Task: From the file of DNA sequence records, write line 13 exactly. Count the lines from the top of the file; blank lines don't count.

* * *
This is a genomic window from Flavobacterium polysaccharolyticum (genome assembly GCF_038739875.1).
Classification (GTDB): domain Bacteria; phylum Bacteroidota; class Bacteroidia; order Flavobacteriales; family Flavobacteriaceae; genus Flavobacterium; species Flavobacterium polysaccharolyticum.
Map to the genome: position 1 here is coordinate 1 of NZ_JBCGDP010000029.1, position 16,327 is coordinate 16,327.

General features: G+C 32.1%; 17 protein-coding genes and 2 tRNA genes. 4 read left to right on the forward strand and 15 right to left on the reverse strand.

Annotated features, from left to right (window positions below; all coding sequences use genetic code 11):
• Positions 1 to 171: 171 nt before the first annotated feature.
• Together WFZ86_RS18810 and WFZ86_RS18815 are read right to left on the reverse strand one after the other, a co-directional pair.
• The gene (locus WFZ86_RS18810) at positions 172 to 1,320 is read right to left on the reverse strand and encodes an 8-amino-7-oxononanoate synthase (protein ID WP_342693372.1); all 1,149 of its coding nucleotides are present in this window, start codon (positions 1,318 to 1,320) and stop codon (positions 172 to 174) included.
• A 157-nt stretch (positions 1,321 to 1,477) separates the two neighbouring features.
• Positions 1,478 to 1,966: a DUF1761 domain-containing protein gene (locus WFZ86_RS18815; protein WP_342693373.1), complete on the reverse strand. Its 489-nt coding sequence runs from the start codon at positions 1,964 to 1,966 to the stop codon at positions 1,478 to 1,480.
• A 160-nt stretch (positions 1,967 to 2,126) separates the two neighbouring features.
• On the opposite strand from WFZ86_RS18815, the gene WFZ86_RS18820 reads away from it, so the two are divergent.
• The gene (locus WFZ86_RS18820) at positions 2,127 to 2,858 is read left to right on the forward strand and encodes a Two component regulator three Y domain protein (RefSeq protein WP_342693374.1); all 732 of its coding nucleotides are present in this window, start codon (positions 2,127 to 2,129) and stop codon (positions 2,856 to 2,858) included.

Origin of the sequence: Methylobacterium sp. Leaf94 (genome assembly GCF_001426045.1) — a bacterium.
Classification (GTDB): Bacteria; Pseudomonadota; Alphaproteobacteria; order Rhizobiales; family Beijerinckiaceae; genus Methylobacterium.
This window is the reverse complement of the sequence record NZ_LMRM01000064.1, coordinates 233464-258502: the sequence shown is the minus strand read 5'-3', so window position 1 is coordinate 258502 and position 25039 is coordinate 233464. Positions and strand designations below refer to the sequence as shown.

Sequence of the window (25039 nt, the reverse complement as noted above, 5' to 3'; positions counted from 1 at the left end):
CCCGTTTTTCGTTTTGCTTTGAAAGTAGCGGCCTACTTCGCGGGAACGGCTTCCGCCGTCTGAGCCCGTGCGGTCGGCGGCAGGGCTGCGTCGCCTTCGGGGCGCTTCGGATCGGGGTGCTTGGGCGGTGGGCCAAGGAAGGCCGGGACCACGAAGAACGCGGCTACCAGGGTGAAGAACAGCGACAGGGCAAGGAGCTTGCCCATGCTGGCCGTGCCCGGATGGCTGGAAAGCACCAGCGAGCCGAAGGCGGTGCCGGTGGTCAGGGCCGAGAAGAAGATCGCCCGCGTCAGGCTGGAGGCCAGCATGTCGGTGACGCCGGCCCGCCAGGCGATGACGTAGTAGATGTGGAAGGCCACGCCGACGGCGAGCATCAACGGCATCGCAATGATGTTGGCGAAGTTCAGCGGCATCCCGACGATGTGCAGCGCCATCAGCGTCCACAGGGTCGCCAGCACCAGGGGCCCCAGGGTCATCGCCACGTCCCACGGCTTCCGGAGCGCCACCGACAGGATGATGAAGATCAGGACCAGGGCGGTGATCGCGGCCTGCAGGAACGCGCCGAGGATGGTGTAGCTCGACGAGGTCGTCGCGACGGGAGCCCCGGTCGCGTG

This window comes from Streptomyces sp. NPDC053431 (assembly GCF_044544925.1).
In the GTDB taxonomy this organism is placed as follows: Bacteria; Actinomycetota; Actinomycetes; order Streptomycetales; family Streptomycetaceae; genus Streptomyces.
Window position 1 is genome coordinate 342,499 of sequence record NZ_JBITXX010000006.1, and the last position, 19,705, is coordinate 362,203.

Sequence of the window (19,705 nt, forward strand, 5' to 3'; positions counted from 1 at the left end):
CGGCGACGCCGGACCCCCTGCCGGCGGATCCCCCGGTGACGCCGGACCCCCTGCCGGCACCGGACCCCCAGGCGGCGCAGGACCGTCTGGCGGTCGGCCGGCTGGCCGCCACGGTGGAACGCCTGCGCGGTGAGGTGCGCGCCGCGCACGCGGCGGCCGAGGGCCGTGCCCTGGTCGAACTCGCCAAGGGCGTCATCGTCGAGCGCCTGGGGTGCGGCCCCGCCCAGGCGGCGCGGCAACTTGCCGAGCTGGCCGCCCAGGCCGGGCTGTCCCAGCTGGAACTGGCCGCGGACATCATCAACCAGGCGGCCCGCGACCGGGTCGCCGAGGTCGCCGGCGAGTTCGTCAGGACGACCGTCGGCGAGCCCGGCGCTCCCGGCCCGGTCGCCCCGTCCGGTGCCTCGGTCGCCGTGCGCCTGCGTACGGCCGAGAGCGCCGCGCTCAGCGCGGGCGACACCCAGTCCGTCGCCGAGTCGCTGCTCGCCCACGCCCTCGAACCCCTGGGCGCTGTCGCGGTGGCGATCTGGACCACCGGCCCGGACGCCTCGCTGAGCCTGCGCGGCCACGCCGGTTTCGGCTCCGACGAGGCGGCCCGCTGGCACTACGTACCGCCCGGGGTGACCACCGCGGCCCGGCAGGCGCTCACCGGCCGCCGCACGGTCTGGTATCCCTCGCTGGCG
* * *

• The gene (locus WFZ86_RS18820) at positions 2,127 to 2,858 is read left to right on the forward strand and encodes a Two component regulator three Y domain protein (RefSeq protein WP_342693374.1); all 732 of its coding nucleotides are present in this window, start codon (positions 2,127 to 2,129) and stop codon (positions 2,856 to 2,858) included.